One day wondering down Glover-Archibold trail, I took my musing on cosmology to the point of asking the most basic question: why is there something rather than nothing? After giving this some thought, I realized that nothing cannot give rise to something all by itself. The Big Bang by itself explains nothing. And to suppose something always existed doesn't answer the question of why it exists. Much more straightforward to suppose that someone existed. Nothing cannot bring into existence something, only someone can do that, can intend that. This train of thought follows on my earlier musings on consciousness, which obviously exists but also seems to lead back to a someone rather than something. The most straightforward story to tell is that either the universe -- cosmos -- of matter and consciousness simply always was or there was a consciousness that always was that at some point intended that there be matter. What would that consciousness or any consciousness be when conscious only of itself or of nothing?

Saturday, June 23, 2007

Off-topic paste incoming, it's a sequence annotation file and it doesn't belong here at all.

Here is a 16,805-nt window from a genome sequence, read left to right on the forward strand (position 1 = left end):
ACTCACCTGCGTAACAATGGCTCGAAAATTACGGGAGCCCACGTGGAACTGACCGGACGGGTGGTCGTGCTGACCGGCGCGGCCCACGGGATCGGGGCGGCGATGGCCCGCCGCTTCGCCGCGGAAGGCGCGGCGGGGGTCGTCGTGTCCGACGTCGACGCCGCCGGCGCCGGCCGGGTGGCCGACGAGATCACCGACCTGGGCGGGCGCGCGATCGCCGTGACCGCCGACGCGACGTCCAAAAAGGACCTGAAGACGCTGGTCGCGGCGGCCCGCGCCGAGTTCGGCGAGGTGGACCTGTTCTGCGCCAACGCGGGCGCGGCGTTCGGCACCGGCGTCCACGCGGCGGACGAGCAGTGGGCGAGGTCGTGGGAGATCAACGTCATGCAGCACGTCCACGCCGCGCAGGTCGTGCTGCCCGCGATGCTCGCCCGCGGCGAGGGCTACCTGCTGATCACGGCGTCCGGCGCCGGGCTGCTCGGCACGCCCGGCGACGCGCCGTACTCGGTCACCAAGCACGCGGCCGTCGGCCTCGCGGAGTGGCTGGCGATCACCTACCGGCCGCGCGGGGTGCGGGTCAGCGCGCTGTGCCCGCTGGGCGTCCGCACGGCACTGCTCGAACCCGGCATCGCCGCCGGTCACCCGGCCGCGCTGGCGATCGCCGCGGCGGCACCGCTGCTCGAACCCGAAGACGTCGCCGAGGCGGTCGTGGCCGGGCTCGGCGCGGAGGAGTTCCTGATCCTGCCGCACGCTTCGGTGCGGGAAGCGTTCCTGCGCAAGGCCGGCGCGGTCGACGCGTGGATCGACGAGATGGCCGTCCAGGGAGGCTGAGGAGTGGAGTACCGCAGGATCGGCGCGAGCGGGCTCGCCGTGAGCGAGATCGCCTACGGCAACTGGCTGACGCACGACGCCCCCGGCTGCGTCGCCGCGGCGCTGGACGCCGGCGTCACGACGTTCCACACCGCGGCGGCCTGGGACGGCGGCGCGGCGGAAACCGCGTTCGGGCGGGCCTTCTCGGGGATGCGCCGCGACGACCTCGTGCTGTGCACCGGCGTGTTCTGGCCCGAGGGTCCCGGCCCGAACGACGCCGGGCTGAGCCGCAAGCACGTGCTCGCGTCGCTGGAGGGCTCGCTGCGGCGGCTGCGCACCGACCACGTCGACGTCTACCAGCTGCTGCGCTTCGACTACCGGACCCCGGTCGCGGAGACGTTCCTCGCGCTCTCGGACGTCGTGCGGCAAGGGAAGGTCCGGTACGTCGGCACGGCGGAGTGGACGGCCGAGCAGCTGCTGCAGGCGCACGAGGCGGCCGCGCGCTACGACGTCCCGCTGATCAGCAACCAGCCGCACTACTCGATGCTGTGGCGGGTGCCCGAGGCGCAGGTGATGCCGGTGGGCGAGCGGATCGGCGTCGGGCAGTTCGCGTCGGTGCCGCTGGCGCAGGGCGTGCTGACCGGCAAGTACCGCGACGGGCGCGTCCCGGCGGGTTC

Why is there air?

Nothing cannot bring forth something, only someone can do that. Nothing is complete unto itself. It would take a someone to desire a something.

Sunday, June 17, 2007

Consciousness Riff

My starting point is the assumption that the physical laws of the universe do not explain consciousness. This is where I have come out on this: nothing in the physical makeup or evolution of the universe or of humans can explain how consciousness arises. It is possible to provide a physical explanation of how the mind works -- neural nets, neural maps, etc. -- but the additional aspect of consciousness remains unexplained. Consciousness must therefore be a fundamental property of the cosmos just as is space-time, the four basic forces and the elementary particles and the laws of physics. But while consciousness is not physical, it adheres to everything physical, crossing the physical at an oblique angle. Consciousness is the ability to receive information. Information is derived from processes of emission, transmission and exchange of particles, waves or whatever else it is that conveys change and effects in and on the physical things the universe is made from. Consciousness converts this potential information into actual information by being aware of the exchanges and processes. Consciousness makes the exchanges into information by perceiving them.